The Bigger Picture

by Nancy Casey

Since you will probably write the word “picture” more than once in your writing today, you could start by drawing a picture frame all around the edge of the page. You can decorate the frame while you are thinking about what to write.

Leave a bit of space at the top where a title can fit later, and then write one sentence about something that is small.

You can describe something small that’s in your immediate environment, like a dust mote or a key. Or you can write down a few details about something you remember or something that you make up. It doesn’t have to be a thing. It can be a small idea, like remembering to close the door behind you. Or a small action, like twitching a muscle or the tick of a clock.

Begin the next sentence with the phrase, “In the bigger picture…”  Imagine that you zoom some distance away from the small thing you began with. Describe what’s in the (bigger) picture that contains it.

Then write “In the bigger picture…” again. Zoom once more and describe what’s in a still bigger picture.

You can zoom out into physical space, like a camera would, and put a larger frame around the scene. You can also zoom out in history or time where a day fits into the bigger picture of a month or year, or an event in your life can also be an event in the bigger picture of your family or community. Ideas fit inside one another, too—gravity, for example, is part of physics.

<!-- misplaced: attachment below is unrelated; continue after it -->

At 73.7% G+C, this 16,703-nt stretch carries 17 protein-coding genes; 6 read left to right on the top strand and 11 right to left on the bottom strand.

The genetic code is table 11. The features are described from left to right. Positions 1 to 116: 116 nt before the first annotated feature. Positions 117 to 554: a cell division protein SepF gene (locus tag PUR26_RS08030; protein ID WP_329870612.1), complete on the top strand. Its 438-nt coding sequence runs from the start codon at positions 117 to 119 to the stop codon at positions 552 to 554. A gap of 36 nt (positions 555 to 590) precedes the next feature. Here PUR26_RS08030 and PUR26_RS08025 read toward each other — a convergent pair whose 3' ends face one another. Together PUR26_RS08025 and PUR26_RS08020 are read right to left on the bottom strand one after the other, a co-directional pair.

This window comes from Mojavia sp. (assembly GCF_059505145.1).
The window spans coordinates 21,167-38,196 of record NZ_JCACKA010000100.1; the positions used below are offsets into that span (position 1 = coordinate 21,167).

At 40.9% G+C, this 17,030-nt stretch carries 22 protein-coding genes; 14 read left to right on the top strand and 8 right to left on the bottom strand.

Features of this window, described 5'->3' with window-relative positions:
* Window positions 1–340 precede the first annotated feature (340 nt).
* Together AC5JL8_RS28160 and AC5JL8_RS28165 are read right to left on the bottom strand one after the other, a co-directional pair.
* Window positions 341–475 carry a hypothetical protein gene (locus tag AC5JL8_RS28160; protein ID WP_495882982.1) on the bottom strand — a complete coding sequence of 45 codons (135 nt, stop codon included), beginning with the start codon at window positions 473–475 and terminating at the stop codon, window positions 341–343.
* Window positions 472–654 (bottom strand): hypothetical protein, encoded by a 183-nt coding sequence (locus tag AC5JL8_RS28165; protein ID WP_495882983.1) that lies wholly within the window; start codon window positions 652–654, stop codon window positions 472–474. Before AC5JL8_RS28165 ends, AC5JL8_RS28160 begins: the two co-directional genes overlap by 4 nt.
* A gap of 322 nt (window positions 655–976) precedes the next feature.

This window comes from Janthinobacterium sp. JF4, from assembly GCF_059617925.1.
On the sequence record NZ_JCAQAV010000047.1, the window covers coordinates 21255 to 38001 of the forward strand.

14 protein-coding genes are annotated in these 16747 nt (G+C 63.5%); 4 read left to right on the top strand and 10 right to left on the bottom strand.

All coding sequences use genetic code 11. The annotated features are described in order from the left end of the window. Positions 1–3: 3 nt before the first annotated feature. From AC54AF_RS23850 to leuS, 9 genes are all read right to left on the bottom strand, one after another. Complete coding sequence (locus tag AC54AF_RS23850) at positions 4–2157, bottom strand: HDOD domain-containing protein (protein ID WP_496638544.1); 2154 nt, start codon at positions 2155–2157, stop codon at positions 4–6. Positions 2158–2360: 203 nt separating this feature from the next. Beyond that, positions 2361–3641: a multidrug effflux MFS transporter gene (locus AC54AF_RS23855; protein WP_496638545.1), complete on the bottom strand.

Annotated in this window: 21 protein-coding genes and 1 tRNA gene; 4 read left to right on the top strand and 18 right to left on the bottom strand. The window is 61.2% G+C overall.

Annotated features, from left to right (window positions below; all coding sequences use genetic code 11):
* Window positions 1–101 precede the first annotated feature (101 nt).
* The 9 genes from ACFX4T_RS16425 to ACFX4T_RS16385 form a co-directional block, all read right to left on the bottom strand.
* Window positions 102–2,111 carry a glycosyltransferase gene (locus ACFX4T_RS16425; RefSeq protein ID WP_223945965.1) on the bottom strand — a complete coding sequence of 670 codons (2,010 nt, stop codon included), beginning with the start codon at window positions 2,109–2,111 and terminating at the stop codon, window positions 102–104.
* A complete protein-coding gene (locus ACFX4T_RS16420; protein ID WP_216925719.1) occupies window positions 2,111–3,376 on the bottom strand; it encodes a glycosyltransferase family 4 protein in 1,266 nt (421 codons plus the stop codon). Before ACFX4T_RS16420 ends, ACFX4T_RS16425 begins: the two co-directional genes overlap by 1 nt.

However you keep enlarging the picture, keep going, describing the ever-bigger pictures your first small thing fits into, until you have filled the page. Or until your picture is the whole big vast universe and every object and idea in it. In that case, start over with a new small thing.

When the page is full, go back over your work. Make small changes if you want to. Add more decoration if there is room. Think up a title.

Write the title at the top of the page. Write the date on it too, along with a signature or your initials.

Here is an example of what someone could write.

You can share your work by posting it as a comment below. You can type it in, or take a photo of it and upload the image.


Nancy Casey has lived in Latah County for many years. You can find more of her work here. It’s not possible to have an in-person Write-For-You class at the Recovery Center at this time, but if you are interested in writing coaching, contact Nancy or the Latah Recovery Center.

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